Pointillism, Pointedness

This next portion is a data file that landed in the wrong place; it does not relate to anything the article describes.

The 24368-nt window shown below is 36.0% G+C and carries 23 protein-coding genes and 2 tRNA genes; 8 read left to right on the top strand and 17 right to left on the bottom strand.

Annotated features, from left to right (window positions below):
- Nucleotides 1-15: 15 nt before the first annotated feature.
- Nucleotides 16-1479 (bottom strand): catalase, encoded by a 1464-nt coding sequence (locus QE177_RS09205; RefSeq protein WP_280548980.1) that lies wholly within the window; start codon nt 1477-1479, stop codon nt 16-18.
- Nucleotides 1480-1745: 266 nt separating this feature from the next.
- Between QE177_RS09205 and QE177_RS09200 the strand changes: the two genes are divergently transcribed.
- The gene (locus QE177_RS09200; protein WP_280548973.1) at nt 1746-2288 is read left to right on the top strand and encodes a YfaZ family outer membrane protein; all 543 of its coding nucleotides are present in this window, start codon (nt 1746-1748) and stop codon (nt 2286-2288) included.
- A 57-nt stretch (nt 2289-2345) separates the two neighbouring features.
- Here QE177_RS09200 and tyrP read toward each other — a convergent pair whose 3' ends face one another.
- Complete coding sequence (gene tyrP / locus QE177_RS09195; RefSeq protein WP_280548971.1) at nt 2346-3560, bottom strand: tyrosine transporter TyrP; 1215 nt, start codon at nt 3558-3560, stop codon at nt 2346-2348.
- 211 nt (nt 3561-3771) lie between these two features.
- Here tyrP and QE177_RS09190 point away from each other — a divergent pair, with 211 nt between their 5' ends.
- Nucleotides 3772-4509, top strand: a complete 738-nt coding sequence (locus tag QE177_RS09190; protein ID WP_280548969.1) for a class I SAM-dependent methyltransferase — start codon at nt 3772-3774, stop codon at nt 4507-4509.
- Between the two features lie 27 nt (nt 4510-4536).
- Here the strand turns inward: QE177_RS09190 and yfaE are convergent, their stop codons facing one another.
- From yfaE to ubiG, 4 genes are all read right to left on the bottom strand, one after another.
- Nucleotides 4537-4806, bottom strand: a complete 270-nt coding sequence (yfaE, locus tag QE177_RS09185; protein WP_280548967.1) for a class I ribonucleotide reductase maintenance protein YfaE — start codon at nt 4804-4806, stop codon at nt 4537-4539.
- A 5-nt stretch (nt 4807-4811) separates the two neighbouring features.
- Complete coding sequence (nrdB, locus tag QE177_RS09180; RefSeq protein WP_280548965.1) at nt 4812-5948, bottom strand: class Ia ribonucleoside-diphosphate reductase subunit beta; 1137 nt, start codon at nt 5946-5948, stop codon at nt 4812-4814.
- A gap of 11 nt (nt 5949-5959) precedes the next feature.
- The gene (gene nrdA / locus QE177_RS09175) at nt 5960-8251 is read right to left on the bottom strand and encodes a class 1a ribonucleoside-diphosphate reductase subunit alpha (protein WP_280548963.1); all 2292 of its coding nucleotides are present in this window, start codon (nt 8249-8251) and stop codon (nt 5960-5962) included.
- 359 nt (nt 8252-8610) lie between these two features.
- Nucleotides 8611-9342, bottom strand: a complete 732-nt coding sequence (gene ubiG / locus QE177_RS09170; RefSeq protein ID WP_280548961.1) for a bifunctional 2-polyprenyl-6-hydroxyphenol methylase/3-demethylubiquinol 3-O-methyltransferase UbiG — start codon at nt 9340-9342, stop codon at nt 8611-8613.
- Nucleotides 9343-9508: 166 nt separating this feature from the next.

"Piece by piece I seem/to re-enter the world," Adrienne Rich wrote 40 years ago. "I first began/a small, fixed dot, still see/ that old myself, dark-blue thumbtack/ pushed into the scene,/a hard little head protruding/from the pointillist's buzz and bloom." (Those are the opening lines of one of her midcareer poems, "Necessities of Life.") In something of a similar fashion, she emerged last Thursday, protruding from the wooden doorway on the stage at Town Hall, entering step by step, a small, stooped-over dot of an old woman, looking not unlike a dark-blue thumbtack (black slacks, blue sweater), walking with the assistance of a translucent cane above the pointillism of hundreds of rapt, round heads—an audience that buzzed and swelled and gasped upon her entry and then collectively stood and applauded. It was warm in there, and the room seemed to bloom. It goes without saying that Adrienne Rich, 73, is one of the country's most important poets, one of the most celebrated, and one of the smallest. She is also, unsurprisingly, a fierce advocate for small presses, and for that reason, agreed this year to launch Copper Canyon Press' 30th-anniversary reading series. After the ovation, the poet Sam Hamill, whose job it was to introduce her, said, "Maybe I should just dispense with this introduction"—he really, really should have—"but since I wrote one," he said, "I'm not going to." He went on to say fulsome and flattering things, for example that Rich's poetry has "changed lives in the kitchens, bathrooms, bedrooms, and boardrooms of America," but no matter how much he said, it never seemed enough. Since reading Rich in high school and then in college (more work by Rich appears in The American Tradition in Literature, a common college textbook, than by Elizabeth Bishop or Anne Sexton or Sylvia Plath), the Nightstand has long thought of Rich as a pack of dark red blood hanging from a hook high in our heart. We would like to take credit for that visual, but we stole it from a description Rich applies to someone in her new book, Fox: Poems 19982000. "This week marks an anniversary and a watershed," she said. She had trenchant things to say about America's current government (she always does), specifically about "this administration's cynical seizure" of the opportunity to exploit public fear and "distract us from longtime internal injustice here" in the United States. Aside from her opening remarks, she read exclusively from her new poetry. We regret that we don't take better notes. She was sincere and severe, but not entirely humorless. At one point, she was explaining the different levels of hell in Dante's Inferno to the crowd, who were at the time experiencing their own version of it (can something be done about Town Hall's ventilation problem?), when, instead of saying, "Each hell is a different kind of sinner being punished," she said, "Each hell is a different kind of sinner being published." It was a slip of the tongue, but she enjoyed it more than anyone. cfrizzelle@seattleweekly.com

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